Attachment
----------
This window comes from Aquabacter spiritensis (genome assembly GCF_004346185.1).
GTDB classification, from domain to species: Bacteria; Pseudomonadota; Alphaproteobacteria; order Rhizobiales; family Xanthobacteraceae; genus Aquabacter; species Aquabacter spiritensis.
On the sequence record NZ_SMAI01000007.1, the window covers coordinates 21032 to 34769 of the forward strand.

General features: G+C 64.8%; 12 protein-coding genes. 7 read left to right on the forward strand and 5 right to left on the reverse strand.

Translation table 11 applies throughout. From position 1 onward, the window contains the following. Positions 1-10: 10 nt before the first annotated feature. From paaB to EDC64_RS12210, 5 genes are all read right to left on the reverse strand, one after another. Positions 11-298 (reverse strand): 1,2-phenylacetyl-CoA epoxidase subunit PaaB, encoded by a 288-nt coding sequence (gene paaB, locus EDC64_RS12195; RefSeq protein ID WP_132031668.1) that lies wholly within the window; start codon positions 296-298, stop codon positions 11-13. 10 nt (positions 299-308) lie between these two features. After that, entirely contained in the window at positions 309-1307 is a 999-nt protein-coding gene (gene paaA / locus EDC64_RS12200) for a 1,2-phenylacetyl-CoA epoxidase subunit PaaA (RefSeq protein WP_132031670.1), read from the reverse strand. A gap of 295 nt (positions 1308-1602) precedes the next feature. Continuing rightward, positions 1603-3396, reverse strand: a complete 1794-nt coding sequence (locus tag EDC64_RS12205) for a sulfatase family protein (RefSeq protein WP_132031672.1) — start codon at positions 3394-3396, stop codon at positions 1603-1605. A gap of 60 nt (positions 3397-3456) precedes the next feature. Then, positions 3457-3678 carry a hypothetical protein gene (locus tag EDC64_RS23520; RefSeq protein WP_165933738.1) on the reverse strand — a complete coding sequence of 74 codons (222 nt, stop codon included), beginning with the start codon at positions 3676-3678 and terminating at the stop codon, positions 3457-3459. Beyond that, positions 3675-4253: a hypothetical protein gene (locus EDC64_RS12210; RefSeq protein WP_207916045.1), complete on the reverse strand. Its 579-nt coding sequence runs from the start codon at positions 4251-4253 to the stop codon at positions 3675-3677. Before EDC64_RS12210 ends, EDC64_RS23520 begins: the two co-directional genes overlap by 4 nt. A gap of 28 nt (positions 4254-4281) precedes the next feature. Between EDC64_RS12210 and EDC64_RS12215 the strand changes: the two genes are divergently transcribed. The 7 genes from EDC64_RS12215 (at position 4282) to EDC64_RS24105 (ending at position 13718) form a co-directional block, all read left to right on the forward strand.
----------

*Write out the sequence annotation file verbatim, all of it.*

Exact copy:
This window comes from Aquabacter spiritensis (genome assembly GCF_004346185.1).
GTDB classification, from domain to species: Bacteria; Pseudomonadota; Alphaproteobacteria; order Rhizobiales; family Xanthobacteraceae; genus Aquabacter; species Aquabacter spiritensis.
On the sequence record NZ_SMAI01000007.1, the window covers coordinates 21032 to 34769 of the forward strand.

General features: G+C 64.8%; 12 protein-coding genes. 7 read left to right on the forward strand and 5 right to left on the reverse strand.

Translation table 11 applies throughout. From position 1 onward, the window contains the following. Positions 1-10: 10 nt before the first annotated feature. From paaB to EDC64_RS12210, 5 genes are all read right to left on the reverse strand, one after another. Positions 11-298 (reverse strand): 1,2-phenylacetyl-CoA epoxidase subunit PaaB, encoded by a 288-nt coding sequence (gene paaB, locus EDC64_RS12195; RefSeq protein ID WP_132031668.1) that lies wholly within the window; start codon positions 296-298, stop codon positions 11-13. 10 nt (positions 299-308) lie between these two features. After that, entirely contained in the window at positions 309-1307 is a 999-nt protein-coding gene (gene paaA / locus EDC64_RS12200) for a 1,2-phenylacetyl-CoA epoxidase subunit PaaA (RefSeq protein WP_132031670.1), read from the reverse strand. A gap of 295 nt (positions 1308-1602) precedes the next feature. Continuing rightward, positions 1603-3396, reverse strand: a complete 1794-nt coding sequence (locus tag EDC64_RS12205) for a sulfatase family protein (RefSeq protein WP_132031672.1) — start codon at positions 3394-3396, stop codon at positions 1603-1605. A gap of 60 nt (positions 3397-3456) precedes the next feature. Then, positions 3457-3678 carry a hypothetical protein gene (locus tag EDC64_RS23520; RefSeq protein WP_165933738.1) on the reverse strand — a complete coding sequence of 74 codons (222 nt, stop codon included), beginning with the start codon at positions 3676-3678 and terminating at the stop codon, positions 3457-3459. Beyond that, positions 3675-4253: a hypothetical protein gene (locus EDC64_RS12210; RefSeq protein WP_207916045.1), complete on the reverse strand. Its 579-nt coding sequence runs from the start codon at positions 4251-4253 to the stop codon at positions 3675-3677. Before EDC64_RS12210 ends, EDC64_RS23520 begins: the two co-directional genes overlap by 4 nt. A gap of 28 nt (positions 4254-4281) precedes the next feature. Between EDC64_RS12210 and EDC64_RS12215 the strand changes: the two genes are divergently transcribed. The 7 genes from EDC64_RS12215 (at position 4282) to EDC64_RS24105 (ending at position 13718) form a co-directional block, all read left to right on the forward strand.